A spokesman for Carsey-Werner, which produces "Roseanne," said yesterday that a move to Minneapolis hasn't been discussed, but added, "That is not to say it won't be discussed."

"I just can't stand Hollywood," said Barr. "Show business is a small, close-minded nation. Everybody thinks they're responsible for your success, and they're all suing you. I have so many lawsuits coming up that they've got to stand in line till the 21st century."

And now the comedian may be cruising for another if she makes good on her threats. She is ticked off at Bette Midler, who was quoted in last month's Redbook magazine as calling today's women comics "low-life sluts."

Said Barr, heatedly: "If I ever see her ugly face, I'm gonna slap ... her till her goddam eyeballs spin -- that bitch. And I will see her, so y'all can be watching for it. I'll slap her till she can't see straight, and I'll pull off her little wig too. Why wouldn't I? She called me a slut! And my husband might beat up her husband!"

Watch out, hubby Martin von Hasolberg: Recently, Arnold took on five tabloid photographers at Los Angeles Airport when one of them, claimed Barr, "purposely threw a big battery pack that barely missed my head. Tom went nuts. These are horrible people. I can't walk through an airport because they're there waiting for me and taking a thousand pictures that so blind you by their flash you can't see. It's like being a {trapped} rat."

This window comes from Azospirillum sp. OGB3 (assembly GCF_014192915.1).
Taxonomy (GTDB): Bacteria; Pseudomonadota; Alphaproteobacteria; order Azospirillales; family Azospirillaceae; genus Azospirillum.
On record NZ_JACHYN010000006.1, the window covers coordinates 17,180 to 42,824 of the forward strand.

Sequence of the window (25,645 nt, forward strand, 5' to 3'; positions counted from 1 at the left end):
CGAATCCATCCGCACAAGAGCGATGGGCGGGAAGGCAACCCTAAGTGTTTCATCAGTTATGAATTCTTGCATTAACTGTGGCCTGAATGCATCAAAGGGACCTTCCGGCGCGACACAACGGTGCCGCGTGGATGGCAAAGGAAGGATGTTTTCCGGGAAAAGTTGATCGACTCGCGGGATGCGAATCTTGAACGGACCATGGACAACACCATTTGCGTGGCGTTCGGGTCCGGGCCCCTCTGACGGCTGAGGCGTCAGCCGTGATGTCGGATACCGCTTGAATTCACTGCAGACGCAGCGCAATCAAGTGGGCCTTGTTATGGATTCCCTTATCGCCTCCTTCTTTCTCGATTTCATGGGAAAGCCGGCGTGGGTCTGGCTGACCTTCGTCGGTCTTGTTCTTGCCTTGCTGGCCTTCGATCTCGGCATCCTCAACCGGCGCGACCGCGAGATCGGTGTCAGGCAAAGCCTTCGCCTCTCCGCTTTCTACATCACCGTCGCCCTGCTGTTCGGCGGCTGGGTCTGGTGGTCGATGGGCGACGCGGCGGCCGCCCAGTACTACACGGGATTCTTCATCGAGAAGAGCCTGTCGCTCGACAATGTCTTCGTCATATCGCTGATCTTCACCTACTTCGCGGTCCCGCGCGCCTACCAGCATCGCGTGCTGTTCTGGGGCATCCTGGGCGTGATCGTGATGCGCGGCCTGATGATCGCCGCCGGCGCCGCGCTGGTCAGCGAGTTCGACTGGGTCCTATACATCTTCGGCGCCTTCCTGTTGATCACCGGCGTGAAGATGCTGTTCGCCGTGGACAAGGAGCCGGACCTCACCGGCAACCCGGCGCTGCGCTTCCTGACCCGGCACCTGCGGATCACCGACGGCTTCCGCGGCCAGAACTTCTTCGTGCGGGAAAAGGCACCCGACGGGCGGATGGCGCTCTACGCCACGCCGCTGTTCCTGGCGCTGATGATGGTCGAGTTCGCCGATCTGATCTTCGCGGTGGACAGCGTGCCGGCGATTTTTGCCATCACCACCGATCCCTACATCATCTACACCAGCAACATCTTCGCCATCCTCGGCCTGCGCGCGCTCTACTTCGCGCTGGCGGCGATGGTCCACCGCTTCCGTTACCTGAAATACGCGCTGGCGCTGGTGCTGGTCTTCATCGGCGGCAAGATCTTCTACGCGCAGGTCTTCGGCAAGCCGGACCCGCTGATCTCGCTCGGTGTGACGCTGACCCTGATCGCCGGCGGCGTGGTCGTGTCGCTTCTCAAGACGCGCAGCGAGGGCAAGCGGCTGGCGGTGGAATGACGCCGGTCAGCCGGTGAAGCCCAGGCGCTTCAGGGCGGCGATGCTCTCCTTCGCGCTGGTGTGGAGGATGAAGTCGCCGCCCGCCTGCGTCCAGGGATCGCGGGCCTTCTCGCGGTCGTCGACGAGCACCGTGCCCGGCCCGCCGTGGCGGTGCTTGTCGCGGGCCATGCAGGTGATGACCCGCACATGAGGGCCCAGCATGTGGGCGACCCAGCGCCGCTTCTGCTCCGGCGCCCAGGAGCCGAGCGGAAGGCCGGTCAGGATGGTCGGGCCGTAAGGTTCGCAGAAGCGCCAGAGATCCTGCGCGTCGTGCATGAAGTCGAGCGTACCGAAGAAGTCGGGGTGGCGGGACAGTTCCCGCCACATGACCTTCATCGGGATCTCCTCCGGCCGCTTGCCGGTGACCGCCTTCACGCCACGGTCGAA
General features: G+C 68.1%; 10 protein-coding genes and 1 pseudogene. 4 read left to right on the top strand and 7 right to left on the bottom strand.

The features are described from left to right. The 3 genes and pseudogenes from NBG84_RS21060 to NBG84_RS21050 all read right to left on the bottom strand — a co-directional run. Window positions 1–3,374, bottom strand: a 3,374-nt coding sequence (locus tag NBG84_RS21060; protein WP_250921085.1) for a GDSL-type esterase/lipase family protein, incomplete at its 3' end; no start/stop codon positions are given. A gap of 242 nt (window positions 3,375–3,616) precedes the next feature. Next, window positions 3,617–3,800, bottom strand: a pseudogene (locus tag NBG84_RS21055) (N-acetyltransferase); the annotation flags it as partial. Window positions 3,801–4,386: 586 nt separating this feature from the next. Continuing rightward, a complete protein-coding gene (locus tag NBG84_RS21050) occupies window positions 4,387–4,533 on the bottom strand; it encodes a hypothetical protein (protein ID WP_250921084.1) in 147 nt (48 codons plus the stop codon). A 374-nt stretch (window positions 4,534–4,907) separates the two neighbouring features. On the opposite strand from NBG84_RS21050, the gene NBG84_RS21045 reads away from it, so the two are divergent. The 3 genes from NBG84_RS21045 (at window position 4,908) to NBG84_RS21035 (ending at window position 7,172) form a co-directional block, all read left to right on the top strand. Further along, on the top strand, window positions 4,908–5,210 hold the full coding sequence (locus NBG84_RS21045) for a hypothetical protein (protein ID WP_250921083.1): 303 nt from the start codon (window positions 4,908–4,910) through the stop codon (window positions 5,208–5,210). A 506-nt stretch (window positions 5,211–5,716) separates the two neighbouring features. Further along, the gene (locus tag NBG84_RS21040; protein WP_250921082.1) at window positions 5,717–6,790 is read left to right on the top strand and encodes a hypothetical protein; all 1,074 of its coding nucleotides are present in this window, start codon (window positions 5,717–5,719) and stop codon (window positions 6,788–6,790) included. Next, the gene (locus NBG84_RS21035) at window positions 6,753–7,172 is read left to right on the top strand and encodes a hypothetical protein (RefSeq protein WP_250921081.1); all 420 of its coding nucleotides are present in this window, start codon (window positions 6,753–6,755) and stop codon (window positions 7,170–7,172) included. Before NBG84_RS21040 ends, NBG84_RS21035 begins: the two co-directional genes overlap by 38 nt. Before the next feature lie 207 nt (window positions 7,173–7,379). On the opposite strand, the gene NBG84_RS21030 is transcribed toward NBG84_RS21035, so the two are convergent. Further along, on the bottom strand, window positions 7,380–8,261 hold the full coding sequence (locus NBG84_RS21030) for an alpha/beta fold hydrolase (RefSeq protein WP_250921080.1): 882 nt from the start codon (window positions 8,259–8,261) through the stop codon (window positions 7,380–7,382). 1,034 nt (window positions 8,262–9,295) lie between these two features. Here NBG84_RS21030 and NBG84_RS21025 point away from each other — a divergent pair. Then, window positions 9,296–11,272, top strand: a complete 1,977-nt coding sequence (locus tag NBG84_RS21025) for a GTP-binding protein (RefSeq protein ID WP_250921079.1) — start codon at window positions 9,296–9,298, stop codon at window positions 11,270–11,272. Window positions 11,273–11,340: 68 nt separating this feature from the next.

But, said Barr, "we'll never have to beat them up again." That's because she now avoids airport terminals by arriving in an armored car that delivers her right to the plane. And, she just bought her own Learjet. "You have to pay 90 percent of the money you make just to live like a normal person," lamented the comedian. "It's sad that I can't walk through an airport; but if I lived in Minneapolis, I probably could."

Last week, Barr and Arnold slipped away to an Iowa cabin for some fishing and downtime together. The two are trying to conceive a child, but Barr, 37, who has given birth to four kids, says the delivery must be timed to coincide with her show's summer hiatus. "It takes six weeks to get better and I can't be working. But I've always had luck," she said, "so I'm sure I'll have it at the perfect time."

Meanwhile, Barr is on a 12-Step Program to deal with compulsive overeating, compulsive disorders and nicotine addiction. The program, she said, "works because you turn over your stuff to a higher power and the higher power takes care of you."